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LBJ School Students Travel the Globe to Participate in Sought-After Internships

AUSTIN, Texas-- May 27, 2009-- Following the close of the Spring semester, many LBJ School students will be embarking to destinations across the country and around the globe fulfilling internships as student practitioners in their relative areas of interest.

The LBJ School internships are designed to provide students the sought-after skills to help them succeed in an increasingly globalized world. All master's degree students at the LBJ School are required to complete an internship as part of over-all degree plans designed to give students the hands-on experience necessary to become competitive in a multitude of policy areas in both the public and private sectors.

"The internship experience provides the students with an opportunity to acquire relevant or high-level experience in their areas of interest and allows them to utilize the skills they acquired during their first of graduate studies," said Lana Morris, career counselor in the Office of Student and Alumni Programs (OSAP). "As for resources available to the students, I provide different workshops including some on interview skills and resume workshops. We compile a database of internships that previous students have done for the students’ reference. And finally, Kennard Wright, a program coordinator in OSAP, is also here to assist students and put them in contact with alumni in different cities or policy areas."

Among the first and second year students participating in internships this summer is Bonnie Doty, a Master of Global Policy Studies (MGPS) student, will be traveling to Ethiopia to perform field research as a micro-finance intern for A Glimmer of Hope (AGOH) Foundation, a non-profit foundation working to significantly reduce, if not eliminate, poverty in Ethiopia.

"As a micro finance intern, I will first conduct a comprehensive examination of the AGOH project, practices, and operations over the past three years, as well as the micro finance institutes in-country," said Doty. "My objective will be to deliver a quantitative and qualitative analysis of the impact of their efforts on the lives of Ethiopian small entrepreneurs and their communities."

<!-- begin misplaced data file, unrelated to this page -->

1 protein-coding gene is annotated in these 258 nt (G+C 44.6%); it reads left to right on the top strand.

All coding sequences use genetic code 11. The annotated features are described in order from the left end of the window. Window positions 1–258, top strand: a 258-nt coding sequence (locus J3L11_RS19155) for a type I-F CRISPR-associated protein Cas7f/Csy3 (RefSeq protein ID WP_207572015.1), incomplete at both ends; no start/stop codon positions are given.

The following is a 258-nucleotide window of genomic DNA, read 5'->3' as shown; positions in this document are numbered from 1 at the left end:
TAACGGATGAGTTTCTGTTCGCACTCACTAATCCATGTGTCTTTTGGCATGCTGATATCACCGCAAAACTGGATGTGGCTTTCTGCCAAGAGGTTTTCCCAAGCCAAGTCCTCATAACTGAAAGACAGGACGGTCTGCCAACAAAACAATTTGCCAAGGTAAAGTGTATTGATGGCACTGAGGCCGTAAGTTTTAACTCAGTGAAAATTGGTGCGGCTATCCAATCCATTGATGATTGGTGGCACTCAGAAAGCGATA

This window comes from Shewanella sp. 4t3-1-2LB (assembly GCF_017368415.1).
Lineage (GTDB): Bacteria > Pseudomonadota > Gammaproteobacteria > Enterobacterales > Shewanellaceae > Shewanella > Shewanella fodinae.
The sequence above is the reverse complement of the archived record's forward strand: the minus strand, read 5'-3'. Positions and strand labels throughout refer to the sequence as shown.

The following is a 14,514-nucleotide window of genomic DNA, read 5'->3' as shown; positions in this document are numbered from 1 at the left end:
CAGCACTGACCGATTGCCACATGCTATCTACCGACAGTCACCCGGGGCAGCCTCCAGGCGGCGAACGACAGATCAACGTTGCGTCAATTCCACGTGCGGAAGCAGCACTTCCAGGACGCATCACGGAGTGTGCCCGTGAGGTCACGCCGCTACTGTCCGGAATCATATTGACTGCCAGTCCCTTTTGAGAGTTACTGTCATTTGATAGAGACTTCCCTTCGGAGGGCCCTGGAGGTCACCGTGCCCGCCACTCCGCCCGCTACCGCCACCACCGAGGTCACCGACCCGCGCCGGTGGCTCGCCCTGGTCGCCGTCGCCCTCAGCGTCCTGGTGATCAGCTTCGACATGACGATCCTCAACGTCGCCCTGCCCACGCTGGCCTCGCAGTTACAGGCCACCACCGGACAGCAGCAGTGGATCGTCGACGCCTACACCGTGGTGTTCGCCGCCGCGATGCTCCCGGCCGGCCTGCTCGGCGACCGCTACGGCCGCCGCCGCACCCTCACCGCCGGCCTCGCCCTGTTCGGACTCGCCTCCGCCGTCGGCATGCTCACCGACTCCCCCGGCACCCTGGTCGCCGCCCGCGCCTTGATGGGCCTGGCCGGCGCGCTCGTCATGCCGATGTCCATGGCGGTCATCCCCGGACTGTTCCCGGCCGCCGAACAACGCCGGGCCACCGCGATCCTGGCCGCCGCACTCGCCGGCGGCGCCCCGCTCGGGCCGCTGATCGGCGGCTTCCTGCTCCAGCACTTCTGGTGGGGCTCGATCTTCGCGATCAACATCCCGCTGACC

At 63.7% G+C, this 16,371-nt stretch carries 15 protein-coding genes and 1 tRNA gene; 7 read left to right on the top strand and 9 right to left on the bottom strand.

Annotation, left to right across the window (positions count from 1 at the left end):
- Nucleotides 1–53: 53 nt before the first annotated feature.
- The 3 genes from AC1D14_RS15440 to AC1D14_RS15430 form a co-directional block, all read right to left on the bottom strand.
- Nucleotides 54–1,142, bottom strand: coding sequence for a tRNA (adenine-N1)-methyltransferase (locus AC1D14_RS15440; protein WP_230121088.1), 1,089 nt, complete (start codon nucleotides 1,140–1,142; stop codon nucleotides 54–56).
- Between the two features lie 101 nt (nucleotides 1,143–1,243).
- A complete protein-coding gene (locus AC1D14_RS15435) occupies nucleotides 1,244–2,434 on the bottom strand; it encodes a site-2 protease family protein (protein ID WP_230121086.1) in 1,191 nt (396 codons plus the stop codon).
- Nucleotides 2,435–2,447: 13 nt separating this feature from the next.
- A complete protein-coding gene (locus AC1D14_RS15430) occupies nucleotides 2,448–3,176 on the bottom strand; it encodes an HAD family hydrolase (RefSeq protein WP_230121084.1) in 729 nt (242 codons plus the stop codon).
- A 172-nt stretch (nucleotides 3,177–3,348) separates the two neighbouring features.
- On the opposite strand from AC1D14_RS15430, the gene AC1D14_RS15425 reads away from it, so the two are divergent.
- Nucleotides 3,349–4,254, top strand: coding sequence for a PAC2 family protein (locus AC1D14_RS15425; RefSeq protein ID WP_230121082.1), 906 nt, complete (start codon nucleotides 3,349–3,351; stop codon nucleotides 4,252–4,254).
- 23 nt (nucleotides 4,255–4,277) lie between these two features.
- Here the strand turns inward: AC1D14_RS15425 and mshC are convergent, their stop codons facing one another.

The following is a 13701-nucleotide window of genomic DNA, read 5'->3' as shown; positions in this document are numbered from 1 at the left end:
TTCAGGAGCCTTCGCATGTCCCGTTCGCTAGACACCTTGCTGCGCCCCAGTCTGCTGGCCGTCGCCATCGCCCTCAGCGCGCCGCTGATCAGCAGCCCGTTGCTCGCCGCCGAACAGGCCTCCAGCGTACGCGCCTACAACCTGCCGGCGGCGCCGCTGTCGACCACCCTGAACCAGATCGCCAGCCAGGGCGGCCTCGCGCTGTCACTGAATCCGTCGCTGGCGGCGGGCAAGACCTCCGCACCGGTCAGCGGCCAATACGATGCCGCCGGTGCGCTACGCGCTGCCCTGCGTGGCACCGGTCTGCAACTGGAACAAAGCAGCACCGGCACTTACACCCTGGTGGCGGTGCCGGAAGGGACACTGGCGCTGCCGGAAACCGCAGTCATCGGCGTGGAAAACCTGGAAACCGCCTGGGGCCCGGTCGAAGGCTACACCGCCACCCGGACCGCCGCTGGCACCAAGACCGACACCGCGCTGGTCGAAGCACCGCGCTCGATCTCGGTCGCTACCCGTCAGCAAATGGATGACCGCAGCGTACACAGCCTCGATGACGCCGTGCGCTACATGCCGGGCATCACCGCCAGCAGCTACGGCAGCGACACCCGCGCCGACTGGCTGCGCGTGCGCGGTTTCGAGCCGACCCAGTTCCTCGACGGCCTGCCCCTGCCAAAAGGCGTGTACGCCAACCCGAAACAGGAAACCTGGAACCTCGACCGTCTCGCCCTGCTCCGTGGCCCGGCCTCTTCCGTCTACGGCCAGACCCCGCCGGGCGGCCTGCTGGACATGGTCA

Doty feels that because micro-finance is a relatively new mechanism in the international development field, there are few opportunities to study it in an academic setting. By traveling to Ethiopia, Doty hopes to gain the kind of hands-on experience that will help her in future career goals.

"As a MGPS student, my focus is international development, and I plan to continue working in that field upon graduation," said Doty. "So, my internship is absolutely in line with my career goals, as I need to be well versed in many different development models before going back into the workforce."

Emily Joiner, an MGPS student, will also be traveling outside of the United States for an internship.

"I am working for the International Accountability Project, a San Francisco-based NGO that works primarily on the issue of involuntary resettlement in development projects funded by international lending institutions," said Joiner. "My title is Summer Research Fellow, and I will be in Peru analyzing the implementation of IFC environmental and social performance standards, particularly with regard to involuntary resettlements and indigenous rights in extractive industry projects."

According to Joiner, she has a long-term interest in looking at how international aid and lending organizations set their priorities, conduct their projects, and impact communities in the developing world.

"I also have a personal interest in Latin America more generally, so the position speaks to those two areas of interest," said Joiner. "My pre-LBJ background was in these issues, and this are of work is something I hope to pursue in the future."

Related:

University of Texas at Austin undergraduate students Jennifer Aguirre and Ausannette Garcia blog about their experiences as Intellectual Entrepreneurship (IE) interns where they attended guest speakers and courses at the LBJ School of Public Affairs and other graduate schools at the University.   The IE internships allow undergraduate students to interact with faculty and graduate student mentors and focuses on creating cross-disciplinary and multi-institutional collaborations designed to produce intellectual advancements with a capacity to provide real solutions to society's problems and needs.

For Jennifer Aguirre’s blog, visit: https://webspace.utexas.edu/cherwitz/www/ie/j_aguirre.html

For Ausanette Garcia’s blog, visit: https://webspace.utexas.edu/cherwitz/www/ie/ausannette_garcia.html